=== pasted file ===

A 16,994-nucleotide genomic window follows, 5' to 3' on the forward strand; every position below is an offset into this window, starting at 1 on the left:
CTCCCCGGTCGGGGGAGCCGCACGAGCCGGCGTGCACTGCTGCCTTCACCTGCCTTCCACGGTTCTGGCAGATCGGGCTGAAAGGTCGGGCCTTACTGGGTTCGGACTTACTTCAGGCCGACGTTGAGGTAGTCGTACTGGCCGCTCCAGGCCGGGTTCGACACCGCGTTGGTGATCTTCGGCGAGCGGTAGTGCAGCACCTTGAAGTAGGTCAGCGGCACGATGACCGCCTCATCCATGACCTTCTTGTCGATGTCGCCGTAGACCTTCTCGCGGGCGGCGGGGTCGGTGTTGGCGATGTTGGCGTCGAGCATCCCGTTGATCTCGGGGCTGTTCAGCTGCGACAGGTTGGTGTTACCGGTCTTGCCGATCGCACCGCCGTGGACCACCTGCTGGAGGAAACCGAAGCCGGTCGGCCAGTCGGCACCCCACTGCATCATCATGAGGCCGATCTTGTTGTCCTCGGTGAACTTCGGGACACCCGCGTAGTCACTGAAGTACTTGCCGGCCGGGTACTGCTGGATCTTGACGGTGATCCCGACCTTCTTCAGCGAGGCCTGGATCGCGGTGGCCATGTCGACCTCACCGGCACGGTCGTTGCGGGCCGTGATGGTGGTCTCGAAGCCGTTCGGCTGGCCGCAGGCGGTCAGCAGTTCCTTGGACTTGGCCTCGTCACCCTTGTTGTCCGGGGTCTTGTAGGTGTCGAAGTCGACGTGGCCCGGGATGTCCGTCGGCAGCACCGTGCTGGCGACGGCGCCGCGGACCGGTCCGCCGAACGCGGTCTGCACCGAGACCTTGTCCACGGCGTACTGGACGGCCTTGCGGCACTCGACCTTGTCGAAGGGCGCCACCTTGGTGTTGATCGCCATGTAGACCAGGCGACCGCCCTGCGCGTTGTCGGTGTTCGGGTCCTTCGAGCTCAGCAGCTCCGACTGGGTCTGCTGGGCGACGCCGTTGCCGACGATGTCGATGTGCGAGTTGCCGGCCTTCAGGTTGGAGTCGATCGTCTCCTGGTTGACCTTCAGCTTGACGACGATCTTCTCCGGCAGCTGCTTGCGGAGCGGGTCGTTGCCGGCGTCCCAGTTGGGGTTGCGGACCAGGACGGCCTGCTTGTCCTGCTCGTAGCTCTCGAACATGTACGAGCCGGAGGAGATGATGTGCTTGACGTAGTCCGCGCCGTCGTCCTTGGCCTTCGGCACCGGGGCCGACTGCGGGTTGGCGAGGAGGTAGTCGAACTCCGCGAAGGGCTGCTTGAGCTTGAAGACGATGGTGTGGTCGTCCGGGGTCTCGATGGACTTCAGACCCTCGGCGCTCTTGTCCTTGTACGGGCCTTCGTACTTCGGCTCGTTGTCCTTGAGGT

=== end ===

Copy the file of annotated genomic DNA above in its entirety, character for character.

A 16,994-nucleotide genomic window follows, 5' to 3' on the forward strand; every position below is an offset into this window, starting at 1 on the left:
CTCCCCGGTCGGGGGAGCCGCACGAGCCGGCGTGCACTGCTGCCTTCACCTGCCTTCCACGGTTCTGGCAGATCGGGCTGAAAGGTCGGGCCTTACTGGGTTCGGACTTACTTCAGGCCGACGTTGAGGTAGTCGTACTGGCCGCTCCAGGCCGGGTTCGACACCGCGTTGGTGATCTTCGGCGAGCGGTAGTGCAGCACCTTGAAGTAGGTCAGCGGCACGATGACCGCCTCATCCATGACCTTCTTGTCGATGTCGCCGTAGACCTTCTCGCGGGCGGCGGGGTCGGTGTTGGCGATGTTGGCGTCGAGCATCCCGTTGATCTCGGGGCTGTTCAGCTGCGACAGGTTGGTGTTACCGGTCTTGCCGATCGCACCGCCGTGGACCACCTGCTGGAGGAAACCGAAGCCGGTCGGCCAGTCGGCACCCCACTGCATCATCATGAGGCCGATCTTGTTGTCCTCGGTGAACTTCGGGACACCCGCGTAGTCACTGAAGTACTTGCCGGCCGGGTACTGCTGGATCTTGACGGTGATCCCGACCTTCTTCAGCGAGGCCTGGATCGCGGTGGCCATGTCGACCTCACCGGCACGGTCGTTGCGGGCCGTGATGGTGGTCTCGAAGCCGTTCGGCTGGCCGCAGGCGGTCAGCAGTTCCTTGGACTTGGCCTCGTCACCCTTGTTGTCCGGGGTCTTGTAGGTGTCGAAGTCGACGTGGCCCGGGATGTCCGTCGGCAGCACCGTGCTGGCGACGGCGCCGCGGACCGGTCCGCCGAACGCGGTCTGCACCGAGACCTTGTCCACGGCGTACTGGACGGCCTTGCGGCACTCGACCTTGTCGAAGGGCGCCACCTTGGTGTTGATCGCCATGTAGACCAGGCGACCGCCCTGCGCGTTGTCGGTGTTCGGGTCCTTCGAGCTCAGCAGCTCCGACTGGGTCTGCTGGGCGACGCCGTTGCCGACGATGTCGATGTGCGAGTTGCCGGCCTTCAGGTTGGAGTCGATCGTCTCCTGGTTGACCTTCAGCTTGACGACGATCTTCTCCGGCAGCTGCTTGCGGAGCGGGTCGTTGCCGGCGTCCCAGTTGGGGTTGCGGACCAGGACGGCCTGCTTGTCCTGCTCGTAGCTCTCGAACATGTACGAGCCGGAGGAGATGATGTGCTTGACGTAGTCCGCGCCGTCGTCCTTGGCCTTCGGCACCGGGGCCGACTGCGGGTTGGCGAGGAGGTAGTCGAACTCCGCGAAGGGCTGCTTGAGCTTGAAGACGATGGTGTGGTCGTCCGGGGTCTCGATGGACTTCAGACCCTCGGCGCTCTTGTCCTTGTACGGGCCTTCGTACTTCGGCTCGTTGTCCTTGAGGT